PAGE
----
Lawmakers, researchers and even some victims seek reform of Colorado’s Sex Offense Management Board.
By ALEX BURNESS | email@example.com | The Denver Post September 6, 2021
Close to 30 years ago, Mr. Bethurum was living in Wray, in his late 40s, when he groomed an underage family member and entered into what he wrongly thought of as a relationship.
He says he now understands now there is no such thing as a “relationship” between a child and an adult. He completed his prison sentence for sexual assault on a child, and today he lives in Cedaredge, a small town in western Colorado.
Bethurum has not reoffended. He’s been involved in his community as a photographer who helps put on veterans’ events and motorcyclist meetups. A local nonprofit earlier this year named him volunteer of the month. After that honor, he said, “Somebody ran my name and found out I was listed on the registry.”
“Now I can’t volunteer anymore,” he said. “All kinds of stuff is spread around town and half of it is not true. I’ve been ostracized in the community… They think of me as the worst of the worst.”
He said he can’t blame them for judging him that way — “What I did was terrible” — but many who work closely with people like Bethurum say that turning them into permanent pariahs is ultimately unhelpful to the cause of rehabilitating them and preventing future sexual violence.
The size of Colorado’s sex offense registry, now at roughly 20,000 people, is but one in a slew of reasons a growing chorus of lawyers, lawmakers, researchers, people on the registry itself, and even some victims of sexual abuse believe Colorado’s system of managing people who committed a sex offense in some cases does more harm than good.
That system is controlled mainly by the state’s powerful Sex Offense Management Board, or SOMB, a 25-member group that sets rules for evaluation, treatment and monitoring of people who committed a sex offense.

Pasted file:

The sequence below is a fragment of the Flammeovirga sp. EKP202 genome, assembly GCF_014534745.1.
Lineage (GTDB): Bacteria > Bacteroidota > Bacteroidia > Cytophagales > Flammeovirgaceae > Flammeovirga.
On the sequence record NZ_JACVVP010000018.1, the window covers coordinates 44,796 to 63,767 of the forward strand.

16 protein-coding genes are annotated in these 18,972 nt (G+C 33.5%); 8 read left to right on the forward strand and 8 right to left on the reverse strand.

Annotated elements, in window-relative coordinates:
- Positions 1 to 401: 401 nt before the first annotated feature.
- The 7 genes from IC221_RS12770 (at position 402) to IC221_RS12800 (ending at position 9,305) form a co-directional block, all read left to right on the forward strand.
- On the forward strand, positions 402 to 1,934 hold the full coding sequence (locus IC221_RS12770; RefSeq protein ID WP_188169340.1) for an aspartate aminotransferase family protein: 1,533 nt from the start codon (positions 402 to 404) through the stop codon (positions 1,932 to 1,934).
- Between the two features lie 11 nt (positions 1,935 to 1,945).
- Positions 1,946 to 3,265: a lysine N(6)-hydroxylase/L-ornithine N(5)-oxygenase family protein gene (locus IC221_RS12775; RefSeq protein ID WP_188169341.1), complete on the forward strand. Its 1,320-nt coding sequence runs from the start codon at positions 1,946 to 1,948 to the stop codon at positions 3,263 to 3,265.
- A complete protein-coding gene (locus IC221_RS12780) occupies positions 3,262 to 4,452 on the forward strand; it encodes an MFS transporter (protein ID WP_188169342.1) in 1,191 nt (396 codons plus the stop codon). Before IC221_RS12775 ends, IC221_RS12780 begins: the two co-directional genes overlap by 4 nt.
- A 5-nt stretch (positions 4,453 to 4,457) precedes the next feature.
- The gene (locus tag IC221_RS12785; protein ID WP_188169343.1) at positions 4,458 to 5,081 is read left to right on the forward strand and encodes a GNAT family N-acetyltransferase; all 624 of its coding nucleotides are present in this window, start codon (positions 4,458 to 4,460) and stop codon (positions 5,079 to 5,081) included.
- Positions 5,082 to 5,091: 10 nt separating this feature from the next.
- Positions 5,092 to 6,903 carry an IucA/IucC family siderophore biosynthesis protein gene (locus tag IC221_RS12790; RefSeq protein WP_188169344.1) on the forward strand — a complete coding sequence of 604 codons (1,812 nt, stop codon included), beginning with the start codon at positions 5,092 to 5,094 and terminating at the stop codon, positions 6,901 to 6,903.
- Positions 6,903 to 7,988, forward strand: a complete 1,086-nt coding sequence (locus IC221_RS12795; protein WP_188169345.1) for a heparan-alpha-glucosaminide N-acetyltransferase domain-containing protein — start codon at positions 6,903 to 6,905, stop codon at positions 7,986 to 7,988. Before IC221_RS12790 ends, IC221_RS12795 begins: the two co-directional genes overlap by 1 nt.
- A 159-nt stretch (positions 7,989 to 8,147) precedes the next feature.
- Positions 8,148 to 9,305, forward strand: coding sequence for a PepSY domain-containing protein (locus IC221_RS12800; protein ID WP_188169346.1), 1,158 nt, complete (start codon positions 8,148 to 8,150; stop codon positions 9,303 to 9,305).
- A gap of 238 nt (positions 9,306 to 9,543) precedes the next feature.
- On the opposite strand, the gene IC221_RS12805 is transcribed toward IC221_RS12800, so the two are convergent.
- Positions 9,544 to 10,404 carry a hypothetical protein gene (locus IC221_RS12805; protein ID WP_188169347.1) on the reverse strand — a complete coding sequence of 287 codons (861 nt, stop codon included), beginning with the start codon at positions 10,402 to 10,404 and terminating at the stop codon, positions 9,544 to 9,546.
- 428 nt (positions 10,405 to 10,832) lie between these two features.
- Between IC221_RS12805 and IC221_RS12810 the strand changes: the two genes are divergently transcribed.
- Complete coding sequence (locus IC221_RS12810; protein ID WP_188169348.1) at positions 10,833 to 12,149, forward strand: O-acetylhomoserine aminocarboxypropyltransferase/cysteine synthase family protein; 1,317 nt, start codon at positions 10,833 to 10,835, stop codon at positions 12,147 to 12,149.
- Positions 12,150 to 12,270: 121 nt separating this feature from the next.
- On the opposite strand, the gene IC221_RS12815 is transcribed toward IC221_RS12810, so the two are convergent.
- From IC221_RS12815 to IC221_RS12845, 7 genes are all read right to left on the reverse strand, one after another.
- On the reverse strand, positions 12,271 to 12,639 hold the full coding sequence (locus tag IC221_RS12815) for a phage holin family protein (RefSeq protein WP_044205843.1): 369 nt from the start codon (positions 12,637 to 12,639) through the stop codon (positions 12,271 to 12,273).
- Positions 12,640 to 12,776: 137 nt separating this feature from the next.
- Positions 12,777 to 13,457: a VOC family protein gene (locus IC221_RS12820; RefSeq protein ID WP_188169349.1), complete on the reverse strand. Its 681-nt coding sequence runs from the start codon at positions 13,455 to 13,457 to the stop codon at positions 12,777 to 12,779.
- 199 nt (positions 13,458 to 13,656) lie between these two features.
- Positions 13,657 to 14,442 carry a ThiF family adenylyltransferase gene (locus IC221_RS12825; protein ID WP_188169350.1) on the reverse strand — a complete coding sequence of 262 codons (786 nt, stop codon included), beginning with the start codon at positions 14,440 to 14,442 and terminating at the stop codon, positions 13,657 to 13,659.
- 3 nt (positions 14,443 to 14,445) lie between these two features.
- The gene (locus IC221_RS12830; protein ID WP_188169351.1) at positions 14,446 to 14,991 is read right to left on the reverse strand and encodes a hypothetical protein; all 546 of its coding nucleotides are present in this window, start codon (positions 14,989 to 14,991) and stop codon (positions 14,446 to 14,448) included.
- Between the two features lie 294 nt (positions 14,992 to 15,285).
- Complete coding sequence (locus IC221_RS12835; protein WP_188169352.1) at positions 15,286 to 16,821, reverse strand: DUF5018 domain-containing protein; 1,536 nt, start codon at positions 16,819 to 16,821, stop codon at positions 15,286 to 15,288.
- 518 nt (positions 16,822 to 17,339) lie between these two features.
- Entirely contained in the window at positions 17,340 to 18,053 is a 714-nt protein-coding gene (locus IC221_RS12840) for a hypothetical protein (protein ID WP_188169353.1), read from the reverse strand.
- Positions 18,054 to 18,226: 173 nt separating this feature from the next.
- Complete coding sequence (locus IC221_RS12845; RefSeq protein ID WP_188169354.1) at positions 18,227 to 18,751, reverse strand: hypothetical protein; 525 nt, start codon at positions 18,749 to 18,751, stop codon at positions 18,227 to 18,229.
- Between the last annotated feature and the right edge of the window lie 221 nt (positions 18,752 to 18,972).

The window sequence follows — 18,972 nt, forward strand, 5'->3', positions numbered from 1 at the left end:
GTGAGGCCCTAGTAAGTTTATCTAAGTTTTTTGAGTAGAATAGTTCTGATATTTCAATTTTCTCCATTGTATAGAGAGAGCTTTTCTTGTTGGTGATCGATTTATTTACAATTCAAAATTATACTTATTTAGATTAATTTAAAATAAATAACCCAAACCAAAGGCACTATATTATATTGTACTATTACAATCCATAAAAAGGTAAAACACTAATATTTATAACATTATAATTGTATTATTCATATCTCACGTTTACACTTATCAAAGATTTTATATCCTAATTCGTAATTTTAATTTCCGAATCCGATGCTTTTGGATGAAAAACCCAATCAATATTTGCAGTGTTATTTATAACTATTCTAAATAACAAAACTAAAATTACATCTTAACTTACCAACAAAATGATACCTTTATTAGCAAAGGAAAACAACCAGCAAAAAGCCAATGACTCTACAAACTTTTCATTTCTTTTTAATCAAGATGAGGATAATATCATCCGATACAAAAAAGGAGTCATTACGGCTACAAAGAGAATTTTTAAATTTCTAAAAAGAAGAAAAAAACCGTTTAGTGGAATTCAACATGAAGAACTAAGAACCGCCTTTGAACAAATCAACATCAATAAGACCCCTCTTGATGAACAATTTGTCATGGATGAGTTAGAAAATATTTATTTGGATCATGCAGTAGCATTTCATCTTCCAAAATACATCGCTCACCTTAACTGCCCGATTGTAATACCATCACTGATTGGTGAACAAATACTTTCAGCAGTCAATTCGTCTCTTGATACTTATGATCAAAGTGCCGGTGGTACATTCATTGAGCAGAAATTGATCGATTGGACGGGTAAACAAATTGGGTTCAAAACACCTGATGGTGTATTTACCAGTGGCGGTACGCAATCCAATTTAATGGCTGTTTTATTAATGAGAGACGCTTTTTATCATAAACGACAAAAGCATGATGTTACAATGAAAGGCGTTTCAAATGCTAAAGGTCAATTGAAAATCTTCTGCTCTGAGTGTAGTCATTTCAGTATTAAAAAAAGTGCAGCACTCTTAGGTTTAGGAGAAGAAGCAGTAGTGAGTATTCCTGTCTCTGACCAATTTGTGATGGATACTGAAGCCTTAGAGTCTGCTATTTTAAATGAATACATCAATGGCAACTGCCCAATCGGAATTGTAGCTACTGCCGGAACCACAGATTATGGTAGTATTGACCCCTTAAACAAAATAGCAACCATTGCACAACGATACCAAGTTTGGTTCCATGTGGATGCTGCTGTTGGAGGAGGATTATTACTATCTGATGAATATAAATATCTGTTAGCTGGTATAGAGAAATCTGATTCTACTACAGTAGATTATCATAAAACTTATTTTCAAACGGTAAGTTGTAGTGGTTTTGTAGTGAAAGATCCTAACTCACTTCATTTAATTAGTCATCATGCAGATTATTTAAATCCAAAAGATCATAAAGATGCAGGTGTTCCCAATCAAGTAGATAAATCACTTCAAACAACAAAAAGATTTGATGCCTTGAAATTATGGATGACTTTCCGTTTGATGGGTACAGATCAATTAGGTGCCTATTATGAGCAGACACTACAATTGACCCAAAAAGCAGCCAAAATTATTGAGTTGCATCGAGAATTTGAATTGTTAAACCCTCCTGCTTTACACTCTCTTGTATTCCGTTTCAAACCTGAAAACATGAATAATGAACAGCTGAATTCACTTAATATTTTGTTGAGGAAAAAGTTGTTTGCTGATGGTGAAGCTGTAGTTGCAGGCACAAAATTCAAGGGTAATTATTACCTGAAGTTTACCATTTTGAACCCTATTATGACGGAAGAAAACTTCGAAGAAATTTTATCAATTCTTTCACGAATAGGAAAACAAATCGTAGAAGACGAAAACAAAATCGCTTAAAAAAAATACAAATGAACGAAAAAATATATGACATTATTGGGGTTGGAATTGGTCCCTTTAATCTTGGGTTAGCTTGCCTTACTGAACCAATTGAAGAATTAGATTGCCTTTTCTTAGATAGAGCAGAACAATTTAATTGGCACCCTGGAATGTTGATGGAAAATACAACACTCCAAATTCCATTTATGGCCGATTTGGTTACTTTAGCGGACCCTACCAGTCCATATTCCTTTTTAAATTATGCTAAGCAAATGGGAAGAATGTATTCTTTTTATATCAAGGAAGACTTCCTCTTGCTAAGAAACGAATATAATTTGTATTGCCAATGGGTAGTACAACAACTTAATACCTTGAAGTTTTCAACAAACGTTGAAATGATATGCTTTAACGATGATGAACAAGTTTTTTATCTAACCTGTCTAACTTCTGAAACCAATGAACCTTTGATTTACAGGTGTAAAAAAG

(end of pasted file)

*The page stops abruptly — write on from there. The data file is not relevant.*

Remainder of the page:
That board’s critics argue that this system can demoralize and endlessly punish people who genuinely want to be better, teaching them to see themselves as incurable monsters even decades after their offense — at the expense of more effective and humanizing therapies.
“It’s this rhetoric of ‘tough on crime,’” said Apryl Alexander, an associate professor at the University of Denver who has been a treatment provider in several different states for people who committed a sex offense. “We do have to be tough on crime, I believe that. We have to make our communities safe. The issue is, are our communities safe? Is anything changing? The issue is that, on sexual violence, not much is changing.”
The set of people criticizing the SOMB is not a small one. Repeated state reports in the past decade, including a scathing report by the state auditor last year, have questioned the board’s transparency and resistance to evidence-based best practices.
The auditor found that board members were voting on policy matters to benefit their own firms, and the state has also been accused by its own watchdogs of wasteful spending — as much as $44 million annually, as of 2017 — and delays in getting people past their parole-eligibility date into treatment. Forty-seven people convicted of a sex offense got out of prison last year without receiving treatment, the state reported.
“Strong social support, community relationships, stable housing, good jobs — the person who’s got something to lose in their community tends to behave better,” said Laurie Rose Kepros, director of sexual litigation for the Office of the State Public Defender. “Instead what has happened with the SOMB is that even when they’ve gotten legislative reports, audits, they just keep saying, ‘Oh yeah, we did that, we fixed that.’ But they didn’t and they don’t.”